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Self-Driving Vehicles and Robotaxis Can’t Pass License Tests - The Massachusetts Example

We examine the difficulties a self-driving vehicle will have in passing a standard driving test. The trip-ups may surprise you.

Self-driving vehicles and robotaxis are coming. Tesla has been working on the technology for quite some time. Many other companies, such as Cruise and Waymo, have been operating self-driving vehicles for many years. This week, Hyundai issued a press release saying that a self-driving IONIQ 5 Robotaxi passed what Hyundai called a “Simulated Driver's License Test.” The test was done in Nevada, and the folks at Hyundai issued a faux driver’s license. Cute.

Having helped three individuals take and pass a driver’s license exam, I decided to apply the Massachusetts standards to a robotaxi to see if it could pass. My conclusion is that there is no possibility that a self-driving car or robotaxi can ever pass a Massachusetts driver’s license road test. And not because the vehicle can’t navigate streets safely. 

Barriers To A Self-Driving Car Taking A Road Test
The first barrier to successfully obtaining a license in Massachusetts a self-driving vehicle would struggle with would be the learner’s permit exam. You see, before you are allowed to try your luck on an actual road test, an applicant must pass the learner’s permit test at a Registry of Motor Vehicles’ location. I just don't see how a vehicle would read the questions in the RMV’s test room and input the answers. 

The Residency Requirement
The second barrier would be the residency requirement. Massachusetts does not require you to be in America legally. You can come in any way you wish. However, once here, the applicant must be a resident of the Commonwealth of Massachusetts. Can vehicles be counted as residents in the Commonwealth of Massachusetts? If so, they can vote and also attend school, which would be fun to watch. If not, they cannot apply for a road test exam.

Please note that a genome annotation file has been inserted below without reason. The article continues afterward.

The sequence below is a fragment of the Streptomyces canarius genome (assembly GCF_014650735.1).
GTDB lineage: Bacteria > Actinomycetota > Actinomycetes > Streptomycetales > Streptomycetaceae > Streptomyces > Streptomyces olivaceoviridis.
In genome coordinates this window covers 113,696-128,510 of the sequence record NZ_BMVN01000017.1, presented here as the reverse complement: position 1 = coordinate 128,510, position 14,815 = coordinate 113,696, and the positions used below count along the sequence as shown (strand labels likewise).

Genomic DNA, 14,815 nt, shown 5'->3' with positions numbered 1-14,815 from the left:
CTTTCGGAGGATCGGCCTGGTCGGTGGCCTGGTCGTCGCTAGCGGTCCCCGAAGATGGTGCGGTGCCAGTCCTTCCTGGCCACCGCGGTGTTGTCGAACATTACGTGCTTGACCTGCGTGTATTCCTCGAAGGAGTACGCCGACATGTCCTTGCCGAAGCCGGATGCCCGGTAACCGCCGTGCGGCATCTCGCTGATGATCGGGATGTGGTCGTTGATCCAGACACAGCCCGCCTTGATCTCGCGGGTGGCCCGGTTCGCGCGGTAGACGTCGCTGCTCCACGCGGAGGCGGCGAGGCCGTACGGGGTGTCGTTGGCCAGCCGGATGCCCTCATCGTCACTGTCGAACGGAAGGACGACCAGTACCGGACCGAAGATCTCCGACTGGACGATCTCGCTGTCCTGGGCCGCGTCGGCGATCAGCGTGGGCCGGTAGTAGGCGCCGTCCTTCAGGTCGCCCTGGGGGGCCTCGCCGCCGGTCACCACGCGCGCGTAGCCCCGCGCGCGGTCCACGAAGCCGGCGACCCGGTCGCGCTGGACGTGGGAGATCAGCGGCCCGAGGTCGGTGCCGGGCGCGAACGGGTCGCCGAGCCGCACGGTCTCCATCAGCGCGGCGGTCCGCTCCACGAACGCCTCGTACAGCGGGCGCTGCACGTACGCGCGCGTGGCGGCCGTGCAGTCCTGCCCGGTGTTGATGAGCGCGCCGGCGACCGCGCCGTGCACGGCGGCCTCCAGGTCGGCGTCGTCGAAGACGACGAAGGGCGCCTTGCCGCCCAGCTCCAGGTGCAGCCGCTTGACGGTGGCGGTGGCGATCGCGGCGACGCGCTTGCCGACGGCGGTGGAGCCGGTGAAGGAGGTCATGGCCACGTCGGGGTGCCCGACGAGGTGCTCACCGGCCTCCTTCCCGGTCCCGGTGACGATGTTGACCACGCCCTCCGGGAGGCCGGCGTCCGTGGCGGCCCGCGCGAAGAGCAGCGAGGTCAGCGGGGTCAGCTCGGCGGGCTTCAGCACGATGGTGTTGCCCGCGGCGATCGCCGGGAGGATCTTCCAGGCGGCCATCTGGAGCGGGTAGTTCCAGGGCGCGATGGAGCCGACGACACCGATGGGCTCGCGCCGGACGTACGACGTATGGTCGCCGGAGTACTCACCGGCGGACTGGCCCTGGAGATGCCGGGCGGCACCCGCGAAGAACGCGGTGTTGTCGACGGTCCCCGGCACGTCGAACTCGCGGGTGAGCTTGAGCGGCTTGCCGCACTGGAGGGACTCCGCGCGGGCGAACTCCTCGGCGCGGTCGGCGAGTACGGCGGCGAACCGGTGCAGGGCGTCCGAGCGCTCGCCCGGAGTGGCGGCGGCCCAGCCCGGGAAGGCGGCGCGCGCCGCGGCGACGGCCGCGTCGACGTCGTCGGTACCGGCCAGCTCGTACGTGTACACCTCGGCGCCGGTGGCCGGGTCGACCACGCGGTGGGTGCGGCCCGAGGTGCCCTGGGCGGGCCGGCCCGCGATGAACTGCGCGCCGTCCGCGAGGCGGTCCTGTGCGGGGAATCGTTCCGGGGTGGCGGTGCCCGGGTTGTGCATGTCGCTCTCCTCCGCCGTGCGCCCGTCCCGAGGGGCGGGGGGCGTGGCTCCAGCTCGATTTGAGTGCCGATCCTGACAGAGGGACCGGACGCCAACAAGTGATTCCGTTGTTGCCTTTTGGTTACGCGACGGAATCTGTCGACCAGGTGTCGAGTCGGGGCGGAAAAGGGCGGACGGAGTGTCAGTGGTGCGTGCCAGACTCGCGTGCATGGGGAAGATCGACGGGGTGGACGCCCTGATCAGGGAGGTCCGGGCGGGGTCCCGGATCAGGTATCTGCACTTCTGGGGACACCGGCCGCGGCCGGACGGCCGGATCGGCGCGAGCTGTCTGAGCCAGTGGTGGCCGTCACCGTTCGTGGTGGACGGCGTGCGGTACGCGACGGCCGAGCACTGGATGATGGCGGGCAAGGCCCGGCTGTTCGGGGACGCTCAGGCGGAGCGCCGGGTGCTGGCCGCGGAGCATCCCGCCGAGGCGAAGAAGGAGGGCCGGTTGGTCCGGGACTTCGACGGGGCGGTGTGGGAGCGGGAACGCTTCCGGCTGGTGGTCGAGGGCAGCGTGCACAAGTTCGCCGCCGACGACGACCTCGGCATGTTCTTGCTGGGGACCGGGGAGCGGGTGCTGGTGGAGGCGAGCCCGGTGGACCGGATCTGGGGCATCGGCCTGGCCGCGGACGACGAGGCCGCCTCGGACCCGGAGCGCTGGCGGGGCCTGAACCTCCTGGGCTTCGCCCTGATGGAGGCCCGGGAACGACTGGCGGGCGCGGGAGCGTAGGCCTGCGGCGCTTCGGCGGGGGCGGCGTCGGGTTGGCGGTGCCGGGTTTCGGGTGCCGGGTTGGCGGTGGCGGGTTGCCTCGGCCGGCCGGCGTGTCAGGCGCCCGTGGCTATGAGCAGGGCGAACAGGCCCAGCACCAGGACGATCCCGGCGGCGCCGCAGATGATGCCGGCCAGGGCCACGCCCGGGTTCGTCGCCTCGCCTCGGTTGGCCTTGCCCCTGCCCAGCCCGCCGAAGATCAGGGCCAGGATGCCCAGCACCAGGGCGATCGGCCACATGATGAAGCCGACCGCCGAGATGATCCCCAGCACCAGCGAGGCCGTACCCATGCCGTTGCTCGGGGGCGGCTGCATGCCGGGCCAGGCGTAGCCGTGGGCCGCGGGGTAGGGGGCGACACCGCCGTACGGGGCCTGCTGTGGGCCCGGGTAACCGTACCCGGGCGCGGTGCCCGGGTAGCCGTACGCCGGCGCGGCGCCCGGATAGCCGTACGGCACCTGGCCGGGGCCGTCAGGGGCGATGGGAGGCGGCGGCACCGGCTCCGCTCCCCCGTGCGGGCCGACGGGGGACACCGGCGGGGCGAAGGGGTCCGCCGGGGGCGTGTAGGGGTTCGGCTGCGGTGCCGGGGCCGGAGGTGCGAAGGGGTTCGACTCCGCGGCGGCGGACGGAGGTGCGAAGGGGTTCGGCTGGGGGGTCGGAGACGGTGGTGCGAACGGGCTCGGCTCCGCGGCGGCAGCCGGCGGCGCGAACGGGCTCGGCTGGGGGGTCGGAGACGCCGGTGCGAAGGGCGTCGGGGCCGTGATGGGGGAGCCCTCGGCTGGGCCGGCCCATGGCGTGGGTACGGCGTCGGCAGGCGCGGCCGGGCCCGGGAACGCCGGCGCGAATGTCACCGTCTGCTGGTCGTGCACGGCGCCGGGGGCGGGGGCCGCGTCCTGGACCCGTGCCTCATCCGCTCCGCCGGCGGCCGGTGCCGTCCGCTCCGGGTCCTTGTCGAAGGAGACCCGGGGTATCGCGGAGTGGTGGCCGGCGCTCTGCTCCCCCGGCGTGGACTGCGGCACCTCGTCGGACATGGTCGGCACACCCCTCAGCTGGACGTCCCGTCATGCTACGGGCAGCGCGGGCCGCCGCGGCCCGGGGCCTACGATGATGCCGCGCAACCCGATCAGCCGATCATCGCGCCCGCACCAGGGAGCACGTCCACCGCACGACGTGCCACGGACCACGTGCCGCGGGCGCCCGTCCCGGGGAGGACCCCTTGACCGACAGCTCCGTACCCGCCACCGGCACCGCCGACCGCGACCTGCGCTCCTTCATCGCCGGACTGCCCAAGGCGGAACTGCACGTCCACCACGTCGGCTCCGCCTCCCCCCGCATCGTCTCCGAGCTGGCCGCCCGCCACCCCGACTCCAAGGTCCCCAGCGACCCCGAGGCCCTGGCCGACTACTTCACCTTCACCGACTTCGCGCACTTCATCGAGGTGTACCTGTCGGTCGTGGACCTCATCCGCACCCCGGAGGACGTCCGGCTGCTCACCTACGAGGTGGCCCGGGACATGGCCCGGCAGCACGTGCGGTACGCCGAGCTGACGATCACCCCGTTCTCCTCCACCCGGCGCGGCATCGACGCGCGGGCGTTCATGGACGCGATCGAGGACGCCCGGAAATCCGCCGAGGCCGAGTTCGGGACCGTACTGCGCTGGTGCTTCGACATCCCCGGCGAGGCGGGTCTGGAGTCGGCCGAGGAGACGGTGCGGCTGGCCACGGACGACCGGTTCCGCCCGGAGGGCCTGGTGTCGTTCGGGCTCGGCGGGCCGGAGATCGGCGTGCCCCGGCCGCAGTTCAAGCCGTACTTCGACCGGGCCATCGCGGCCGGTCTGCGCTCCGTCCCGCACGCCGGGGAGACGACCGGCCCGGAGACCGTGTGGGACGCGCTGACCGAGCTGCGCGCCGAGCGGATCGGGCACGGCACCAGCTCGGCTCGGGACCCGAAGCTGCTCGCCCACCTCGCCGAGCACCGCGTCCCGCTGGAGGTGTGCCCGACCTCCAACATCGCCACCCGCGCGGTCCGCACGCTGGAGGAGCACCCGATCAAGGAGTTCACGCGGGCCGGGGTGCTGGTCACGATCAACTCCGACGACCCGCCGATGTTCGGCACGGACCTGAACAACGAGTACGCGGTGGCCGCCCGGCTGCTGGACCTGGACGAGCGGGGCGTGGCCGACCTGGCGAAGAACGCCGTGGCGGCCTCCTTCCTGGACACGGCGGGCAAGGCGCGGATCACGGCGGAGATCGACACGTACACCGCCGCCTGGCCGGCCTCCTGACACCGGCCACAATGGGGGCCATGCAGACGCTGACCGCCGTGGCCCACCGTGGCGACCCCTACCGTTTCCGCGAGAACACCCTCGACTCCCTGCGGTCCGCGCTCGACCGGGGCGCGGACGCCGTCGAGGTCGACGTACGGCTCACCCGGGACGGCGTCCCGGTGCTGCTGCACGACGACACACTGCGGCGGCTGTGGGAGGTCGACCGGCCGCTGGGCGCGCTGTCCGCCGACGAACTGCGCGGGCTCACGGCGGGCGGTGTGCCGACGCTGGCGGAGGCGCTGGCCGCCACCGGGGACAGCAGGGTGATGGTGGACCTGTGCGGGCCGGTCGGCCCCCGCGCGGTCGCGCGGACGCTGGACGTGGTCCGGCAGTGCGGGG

Birth Certificate Requirement
The first step in applying for a road test is to provide documentation of the applicant's birth. A certificate is required. This document must be original and certified by the state in which the resident was born. A passport is an option if the person applying was not born in the U.S. Without one of these two documents, an applicant cannot submit the request form to schedule a road test. 

Social Security Status Requirement
Next, the applicant must provide proof of social security status. Without doing so, the applicant can not apply for a road test. 

Age Of Applicant
All license applicants in Massachusetts must be at least 16.5 years old. Those under 18 must provide proof of having attended and passed the RMV’s officially sponsored Driver’s Eduction Class. Otherwise, the applicant must be 18 years of age or older. That means any vehicle applying would have to be a 2006 or older vehicle. 

Diving Tests Eyesight Requirements and Exam
Here in Massachusetts, every applicant must have eyes and pass an eye exam. The parts of the test include the following:
1) Have at least 20/40 distant visual acuity in either eye, with or without corrective lenses
2) Have not less than 120 degrees combined horizontal peripheral field of vision 
3) Are able to distinguish the colors red, green, and amber 
4) Do not have unresolvable diplopia